valley stream is actually still a decent neighborhood- the criminals are usually blacks that take the bus to that mall from far rockaway or rosedale- that theatre had the infamous godfather shooting where the monkeys decided to shoot each other while the movie was playing

      1. mo-mos-stink says:

        they also flood that mall with shoplifting and stolen credit cards, its christmas everyday- they run in, stuff items in their crotches, down their shirts, etc

  4. JOE says:


  5. johnny says:

    I hope they build HUD housing in all of Long Island.

  6. David Goldstein says:

    I can leave my windows opened and doors unlocked. I can leave my Mercedes in my driveway unlocked. I do not have to build a fence around my house. I do not need a guard dog. LET’S LEAVE IT THIS WAY!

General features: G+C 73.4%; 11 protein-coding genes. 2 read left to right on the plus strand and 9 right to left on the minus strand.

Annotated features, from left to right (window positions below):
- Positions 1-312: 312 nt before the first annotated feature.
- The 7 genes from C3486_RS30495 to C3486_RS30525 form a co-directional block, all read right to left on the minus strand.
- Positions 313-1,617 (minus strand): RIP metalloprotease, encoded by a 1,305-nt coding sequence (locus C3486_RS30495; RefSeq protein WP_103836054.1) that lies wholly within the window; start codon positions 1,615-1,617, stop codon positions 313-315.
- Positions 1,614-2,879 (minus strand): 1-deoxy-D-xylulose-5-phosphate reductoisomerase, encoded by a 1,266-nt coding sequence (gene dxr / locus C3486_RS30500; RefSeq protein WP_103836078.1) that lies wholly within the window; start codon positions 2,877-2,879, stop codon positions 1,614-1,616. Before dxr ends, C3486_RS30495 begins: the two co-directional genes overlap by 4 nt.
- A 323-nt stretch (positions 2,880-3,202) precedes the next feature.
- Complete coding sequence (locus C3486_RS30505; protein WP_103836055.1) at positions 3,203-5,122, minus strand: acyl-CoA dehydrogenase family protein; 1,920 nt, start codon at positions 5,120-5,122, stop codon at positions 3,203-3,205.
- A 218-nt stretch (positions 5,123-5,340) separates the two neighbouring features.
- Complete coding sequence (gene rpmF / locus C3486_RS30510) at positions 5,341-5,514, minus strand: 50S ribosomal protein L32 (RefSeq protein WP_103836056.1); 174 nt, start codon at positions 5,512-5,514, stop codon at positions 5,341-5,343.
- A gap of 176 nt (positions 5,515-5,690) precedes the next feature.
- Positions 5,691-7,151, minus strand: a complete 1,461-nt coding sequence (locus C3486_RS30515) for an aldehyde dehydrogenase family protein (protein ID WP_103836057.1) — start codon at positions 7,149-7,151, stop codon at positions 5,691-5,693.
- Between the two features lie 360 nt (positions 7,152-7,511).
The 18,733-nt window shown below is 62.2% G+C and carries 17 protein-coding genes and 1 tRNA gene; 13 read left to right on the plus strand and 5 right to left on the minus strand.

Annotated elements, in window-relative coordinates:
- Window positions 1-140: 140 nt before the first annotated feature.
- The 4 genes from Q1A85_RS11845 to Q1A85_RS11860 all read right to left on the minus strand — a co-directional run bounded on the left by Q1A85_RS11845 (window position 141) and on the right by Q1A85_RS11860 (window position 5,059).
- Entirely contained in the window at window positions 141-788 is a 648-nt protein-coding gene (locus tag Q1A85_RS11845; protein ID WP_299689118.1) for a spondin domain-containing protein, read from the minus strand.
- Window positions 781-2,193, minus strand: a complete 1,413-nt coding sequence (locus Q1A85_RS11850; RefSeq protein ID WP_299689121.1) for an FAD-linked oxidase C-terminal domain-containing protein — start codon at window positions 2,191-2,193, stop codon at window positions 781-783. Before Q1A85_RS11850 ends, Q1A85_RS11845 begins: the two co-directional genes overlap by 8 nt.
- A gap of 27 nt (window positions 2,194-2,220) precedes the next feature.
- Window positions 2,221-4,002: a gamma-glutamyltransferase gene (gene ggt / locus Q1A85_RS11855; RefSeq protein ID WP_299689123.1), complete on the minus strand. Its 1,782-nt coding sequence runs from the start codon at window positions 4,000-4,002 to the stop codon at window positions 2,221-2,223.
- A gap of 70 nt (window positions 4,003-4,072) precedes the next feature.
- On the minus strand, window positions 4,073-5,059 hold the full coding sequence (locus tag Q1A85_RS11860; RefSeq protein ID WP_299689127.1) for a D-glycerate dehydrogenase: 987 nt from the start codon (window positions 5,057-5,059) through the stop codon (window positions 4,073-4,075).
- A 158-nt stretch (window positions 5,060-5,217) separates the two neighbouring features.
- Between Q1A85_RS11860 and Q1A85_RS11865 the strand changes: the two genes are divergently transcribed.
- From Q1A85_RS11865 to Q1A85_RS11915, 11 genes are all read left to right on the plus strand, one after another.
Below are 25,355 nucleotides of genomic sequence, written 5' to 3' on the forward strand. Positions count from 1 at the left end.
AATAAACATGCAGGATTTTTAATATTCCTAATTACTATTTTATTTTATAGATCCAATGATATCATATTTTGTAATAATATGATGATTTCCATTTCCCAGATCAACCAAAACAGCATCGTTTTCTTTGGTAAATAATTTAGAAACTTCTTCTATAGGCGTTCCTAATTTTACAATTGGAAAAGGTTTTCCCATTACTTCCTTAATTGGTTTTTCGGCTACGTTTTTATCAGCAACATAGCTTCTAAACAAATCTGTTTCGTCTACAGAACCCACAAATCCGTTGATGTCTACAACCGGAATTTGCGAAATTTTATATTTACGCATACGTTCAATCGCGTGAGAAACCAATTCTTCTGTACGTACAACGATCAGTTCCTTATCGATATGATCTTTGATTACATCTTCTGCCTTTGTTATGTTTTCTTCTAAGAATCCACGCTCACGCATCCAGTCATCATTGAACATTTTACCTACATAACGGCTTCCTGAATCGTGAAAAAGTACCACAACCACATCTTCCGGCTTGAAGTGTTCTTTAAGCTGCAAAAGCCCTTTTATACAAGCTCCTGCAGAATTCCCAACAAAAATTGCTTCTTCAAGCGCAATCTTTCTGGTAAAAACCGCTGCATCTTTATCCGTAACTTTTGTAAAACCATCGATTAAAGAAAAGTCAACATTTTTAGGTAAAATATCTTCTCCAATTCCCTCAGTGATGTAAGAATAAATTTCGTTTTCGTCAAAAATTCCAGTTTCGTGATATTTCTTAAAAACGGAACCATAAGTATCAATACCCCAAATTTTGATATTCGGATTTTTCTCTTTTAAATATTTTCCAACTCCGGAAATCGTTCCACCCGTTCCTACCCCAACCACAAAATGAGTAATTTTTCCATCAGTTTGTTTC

7. Berlet98 says:

    A New Look at Segregation

    “Segregation” is one of those buzzwords employed by social engineers and meant to stir up agita in white people who are led to believe they are complicit in some sort of crime and angst in blacks who are convinced they have been victims of discrimination. The term amounts to a shibboleth comparable to “McCarthyism” which is tossed around whenever some disloyal individual or group is caught acting disloyally.

    In fact, as used today, “segregation” is less a crime of discrimination as it is a societal and geographical anomoly misused to suggest racial inequities. Those inequities exist, but not because of racism.